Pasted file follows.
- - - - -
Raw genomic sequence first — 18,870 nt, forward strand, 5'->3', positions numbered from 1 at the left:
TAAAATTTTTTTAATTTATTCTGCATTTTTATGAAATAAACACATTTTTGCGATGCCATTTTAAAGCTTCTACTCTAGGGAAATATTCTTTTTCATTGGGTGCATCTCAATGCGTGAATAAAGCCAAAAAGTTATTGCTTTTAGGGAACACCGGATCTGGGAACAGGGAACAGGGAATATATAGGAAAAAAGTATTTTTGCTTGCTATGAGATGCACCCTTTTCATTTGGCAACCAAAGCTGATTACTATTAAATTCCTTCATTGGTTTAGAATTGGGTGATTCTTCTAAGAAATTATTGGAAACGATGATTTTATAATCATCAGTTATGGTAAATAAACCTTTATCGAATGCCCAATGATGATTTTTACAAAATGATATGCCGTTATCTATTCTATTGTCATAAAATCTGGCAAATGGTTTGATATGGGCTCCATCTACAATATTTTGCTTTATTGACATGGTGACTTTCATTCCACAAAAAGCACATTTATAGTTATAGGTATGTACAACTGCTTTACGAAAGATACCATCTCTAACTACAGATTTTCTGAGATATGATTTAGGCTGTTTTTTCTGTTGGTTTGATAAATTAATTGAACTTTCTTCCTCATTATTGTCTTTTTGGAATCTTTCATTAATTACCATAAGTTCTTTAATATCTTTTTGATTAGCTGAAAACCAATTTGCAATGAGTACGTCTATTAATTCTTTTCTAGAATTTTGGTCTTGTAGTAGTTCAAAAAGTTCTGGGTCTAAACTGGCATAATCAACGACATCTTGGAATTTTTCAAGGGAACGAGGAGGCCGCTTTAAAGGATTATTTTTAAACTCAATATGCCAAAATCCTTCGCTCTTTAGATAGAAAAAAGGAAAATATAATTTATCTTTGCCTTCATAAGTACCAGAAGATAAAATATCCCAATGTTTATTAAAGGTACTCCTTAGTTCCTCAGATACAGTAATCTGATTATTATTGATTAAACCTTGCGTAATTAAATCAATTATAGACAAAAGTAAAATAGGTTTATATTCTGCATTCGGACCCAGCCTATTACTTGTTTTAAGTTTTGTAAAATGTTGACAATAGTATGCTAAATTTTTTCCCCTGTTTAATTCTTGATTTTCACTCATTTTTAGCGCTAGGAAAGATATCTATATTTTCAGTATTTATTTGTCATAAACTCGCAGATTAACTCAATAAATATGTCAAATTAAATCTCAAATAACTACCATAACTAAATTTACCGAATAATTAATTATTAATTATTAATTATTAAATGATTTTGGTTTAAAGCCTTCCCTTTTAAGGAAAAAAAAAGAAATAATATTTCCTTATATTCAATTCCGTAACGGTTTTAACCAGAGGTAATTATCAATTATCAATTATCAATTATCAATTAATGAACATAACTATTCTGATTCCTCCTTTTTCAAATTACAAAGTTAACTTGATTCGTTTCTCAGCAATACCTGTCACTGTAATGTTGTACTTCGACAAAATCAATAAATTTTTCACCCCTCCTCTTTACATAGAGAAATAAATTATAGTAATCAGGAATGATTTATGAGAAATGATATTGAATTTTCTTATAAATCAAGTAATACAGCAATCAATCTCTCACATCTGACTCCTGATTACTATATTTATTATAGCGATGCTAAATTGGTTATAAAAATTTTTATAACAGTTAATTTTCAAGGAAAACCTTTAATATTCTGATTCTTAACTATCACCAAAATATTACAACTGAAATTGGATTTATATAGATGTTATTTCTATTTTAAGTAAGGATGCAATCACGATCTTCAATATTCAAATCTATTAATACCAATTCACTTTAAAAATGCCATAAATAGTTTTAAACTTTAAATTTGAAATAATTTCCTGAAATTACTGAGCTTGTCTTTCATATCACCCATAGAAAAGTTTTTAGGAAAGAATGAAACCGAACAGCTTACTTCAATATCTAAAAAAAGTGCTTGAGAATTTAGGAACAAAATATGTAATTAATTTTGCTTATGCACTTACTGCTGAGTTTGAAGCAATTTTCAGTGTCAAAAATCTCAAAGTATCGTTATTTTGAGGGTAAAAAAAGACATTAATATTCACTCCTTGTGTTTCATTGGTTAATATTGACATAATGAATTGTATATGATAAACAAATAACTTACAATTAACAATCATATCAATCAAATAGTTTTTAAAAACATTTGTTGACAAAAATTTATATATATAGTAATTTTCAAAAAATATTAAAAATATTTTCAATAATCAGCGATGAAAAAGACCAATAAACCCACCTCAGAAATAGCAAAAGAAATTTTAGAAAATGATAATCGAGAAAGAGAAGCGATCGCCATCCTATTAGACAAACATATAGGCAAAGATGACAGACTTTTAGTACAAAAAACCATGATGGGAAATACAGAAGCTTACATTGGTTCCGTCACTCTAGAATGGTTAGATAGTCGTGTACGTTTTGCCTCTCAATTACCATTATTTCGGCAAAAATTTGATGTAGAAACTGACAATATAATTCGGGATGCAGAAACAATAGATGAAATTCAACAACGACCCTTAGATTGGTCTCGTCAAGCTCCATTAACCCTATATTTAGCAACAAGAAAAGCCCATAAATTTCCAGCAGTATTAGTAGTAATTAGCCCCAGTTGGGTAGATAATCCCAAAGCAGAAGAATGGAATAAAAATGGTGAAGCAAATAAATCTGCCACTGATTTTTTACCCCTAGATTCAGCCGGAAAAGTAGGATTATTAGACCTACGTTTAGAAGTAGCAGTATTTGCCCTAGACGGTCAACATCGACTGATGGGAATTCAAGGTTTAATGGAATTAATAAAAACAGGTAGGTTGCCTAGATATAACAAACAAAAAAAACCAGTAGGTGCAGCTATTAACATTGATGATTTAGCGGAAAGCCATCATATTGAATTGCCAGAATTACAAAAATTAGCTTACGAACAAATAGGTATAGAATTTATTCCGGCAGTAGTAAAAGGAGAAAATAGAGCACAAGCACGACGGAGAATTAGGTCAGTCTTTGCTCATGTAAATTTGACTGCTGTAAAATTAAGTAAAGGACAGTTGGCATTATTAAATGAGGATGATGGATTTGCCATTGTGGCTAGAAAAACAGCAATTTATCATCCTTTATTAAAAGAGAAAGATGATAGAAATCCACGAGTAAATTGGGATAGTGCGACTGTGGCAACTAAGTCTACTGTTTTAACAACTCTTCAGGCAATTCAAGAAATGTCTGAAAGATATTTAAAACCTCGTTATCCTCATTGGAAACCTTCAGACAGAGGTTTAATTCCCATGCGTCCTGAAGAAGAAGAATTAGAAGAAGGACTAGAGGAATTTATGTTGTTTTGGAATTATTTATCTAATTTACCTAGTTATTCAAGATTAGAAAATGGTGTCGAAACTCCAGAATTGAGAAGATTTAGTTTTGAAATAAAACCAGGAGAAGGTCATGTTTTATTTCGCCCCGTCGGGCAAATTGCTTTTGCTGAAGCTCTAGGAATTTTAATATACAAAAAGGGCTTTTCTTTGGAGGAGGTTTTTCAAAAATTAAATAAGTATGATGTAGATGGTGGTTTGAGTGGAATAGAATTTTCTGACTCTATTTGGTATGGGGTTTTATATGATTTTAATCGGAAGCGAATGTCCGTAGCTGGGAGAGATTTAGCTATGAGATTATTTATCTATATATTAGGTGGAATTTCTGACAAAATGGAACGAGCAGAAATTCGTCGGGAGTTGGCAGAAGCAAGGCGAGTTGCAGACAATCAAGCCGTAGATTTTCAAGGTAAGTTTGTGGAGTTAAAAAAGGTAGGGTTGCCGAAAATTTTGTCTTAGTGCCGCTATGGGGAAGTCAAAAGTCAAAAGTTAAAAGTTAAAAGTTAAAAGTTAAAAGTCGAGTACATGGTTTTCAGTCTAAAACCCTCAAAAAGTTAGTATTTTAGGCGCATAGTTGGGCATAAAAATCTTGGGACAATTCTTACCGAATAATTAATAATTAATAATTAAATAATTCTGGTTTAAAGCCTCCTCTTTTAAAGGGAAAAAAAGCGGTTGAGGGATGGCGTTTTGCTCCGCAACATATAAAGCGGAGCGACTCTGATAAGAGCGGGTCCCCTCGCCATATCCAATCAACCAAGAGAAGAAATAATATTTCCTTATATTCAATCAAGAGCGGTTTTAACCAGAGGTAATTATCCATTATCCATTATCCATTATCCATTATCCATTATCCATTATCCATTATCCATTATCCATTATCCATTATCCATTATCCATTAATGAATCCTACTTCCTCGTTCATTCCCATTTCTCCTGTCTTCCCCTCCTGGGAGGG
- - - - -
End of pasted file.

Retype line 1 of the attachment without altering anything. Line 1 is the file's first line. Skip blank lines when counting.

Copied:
Raw genomic sequence first — 18,870 nt, forward strand, 5'->3', positions numbered from 1 at the left: